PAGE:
Friday, April 22, 2005

Say Hello to Edelman

The public relations guard has changed at the California stem cell agency.

Red Gate Communications, which handled PR for Prop. 71 and some of the early months of the agency's existence, has resigned the account. Edelman, the world’s largest independent public relations firm with 1,800 employees, has been retained.

Also on board as a state employee is Nicole R. Pagano, senior communications specialist, and formerly with the Brookings Institution in Washington, D.C. She is listed at the top of the two-person contact list on the CIRM web site. Below her is Adam Silber, who is head of Edelman's Sacramento office.

In response to questions, Fiona Hutton, president of Red Communications in Studio City, CA., said in an email, “Red Gate Communications recently resigned its representation of the California stem cell agency. As you might imagine, we are very proud of the communications and outreach efforts we so successfully orchestrated during Prop 71 and during the first few, formative (albeit challenging) months of the Institute. It has been our pleasure to have worked closely with the Institute and so many passionate stakeholders throughout both these efforts. The firm continues its stem cell research expertise and advocacy in other regions throughout the nation.”

The change at CIRM came suddenly nearly two weeks ago, leading to a certain amount of speculation and rumor. The agency put out no advisory to the media about the change, merely altering the contact names on its web site.

Only on Thursday did the agency confirm that Edelman had been hired. That was after multiple queries by this blog to the agency and, on Wednesday, to the chief of staff nationally for Edelman

In an email, Pagano said, “CIRM has engaged Edelman to assist the Institute in fulfilling its public education and media relations duties, and was selected after a competitive search process.

“The mission of the Institute is to make grants and provide loans to advance stem cell research. Edelman will assist the Institute in its mission by making its progress as transparent and understandable as possible – both to the voters of California who have funded it and to the medical research communities who share its commitment.”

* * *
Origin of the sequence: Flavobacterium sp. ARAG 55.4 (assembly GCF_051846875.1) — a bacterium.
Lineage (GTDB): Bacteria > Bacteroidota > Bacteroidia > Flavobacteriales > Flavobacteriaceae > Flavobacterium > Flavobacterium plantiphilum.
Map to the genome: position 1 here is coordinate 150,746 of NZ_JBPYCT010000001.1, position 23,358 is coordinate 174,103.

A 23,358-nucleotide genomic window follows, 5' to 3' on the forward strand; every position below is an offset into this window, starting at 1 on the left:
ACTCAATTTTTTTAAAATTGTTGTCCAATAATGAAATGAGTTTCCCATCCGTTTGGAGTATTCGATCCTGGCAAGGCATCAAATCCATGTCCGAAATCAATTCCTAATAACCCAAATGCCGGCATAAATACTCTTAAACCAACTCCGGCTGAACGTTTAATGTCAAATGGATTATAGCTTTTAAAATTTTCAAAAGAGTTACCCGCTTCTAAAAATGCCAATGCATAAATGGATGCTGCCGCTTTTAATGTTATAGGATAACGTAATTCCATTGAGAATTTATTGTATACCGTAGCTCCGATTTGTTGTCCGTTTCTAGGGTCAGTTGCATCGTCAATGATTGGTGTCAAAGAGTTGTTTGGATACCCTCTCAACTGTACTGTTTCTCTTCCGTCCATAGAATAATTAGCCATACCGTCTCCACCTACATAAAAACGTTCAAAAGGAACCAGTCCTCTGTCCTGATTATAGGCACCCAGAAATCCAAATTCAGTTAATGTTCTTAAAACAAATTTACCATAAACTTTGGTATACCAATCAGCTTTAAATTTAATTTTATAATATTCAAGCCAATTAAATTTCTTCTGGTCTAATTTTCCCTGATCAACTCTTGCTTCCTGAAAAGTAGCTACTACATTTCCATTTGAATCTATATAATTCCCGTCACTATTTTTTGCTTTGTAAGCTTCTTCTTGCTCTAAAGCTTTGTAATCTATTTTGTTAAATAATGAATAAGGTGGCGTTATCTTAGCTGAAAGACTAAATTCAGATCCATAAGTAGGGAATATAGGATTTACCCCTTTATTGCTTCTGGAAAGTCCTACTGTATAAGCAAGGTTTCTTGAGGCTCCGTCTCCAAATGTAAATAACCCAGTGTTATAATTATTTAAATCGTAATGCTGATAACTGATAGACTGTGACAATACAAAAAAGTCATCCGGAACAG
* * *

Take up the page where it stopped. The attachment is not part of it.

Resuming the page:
Pagano did not respond to questions concerning Edelman's compensation or whether it was required to file any economic disclosures in connection with possible conflicts of interest.

The contract is not insignificant. Red Gate's contract provided for as much as $70,000 for work from Jan. 18 to April 18, which was its entire term. While it is not yet known how much Red Gate was paid, the $70,000 figure is not unreasonable given the scope of the work, which went far beyond fielding phone calls from reporters. If Edelman is working under similar terms, a year contract could mean $250,000-$300,000 compensation. However, the agency now has on staff at least one fulltime person, Pagano, so that could affect Edelman's package.

Skilled public relations, information dissemination and public education are valuable assets for any organization. It is even more important for CIRM, which has virtually no track record and which is delving into areas new to medicine and public policy as well as to the public at large. However, PR is dependent on reality. To build a great reputation and keep faith with the people of California, CIRM must demonstrate accomplishment and accountability.

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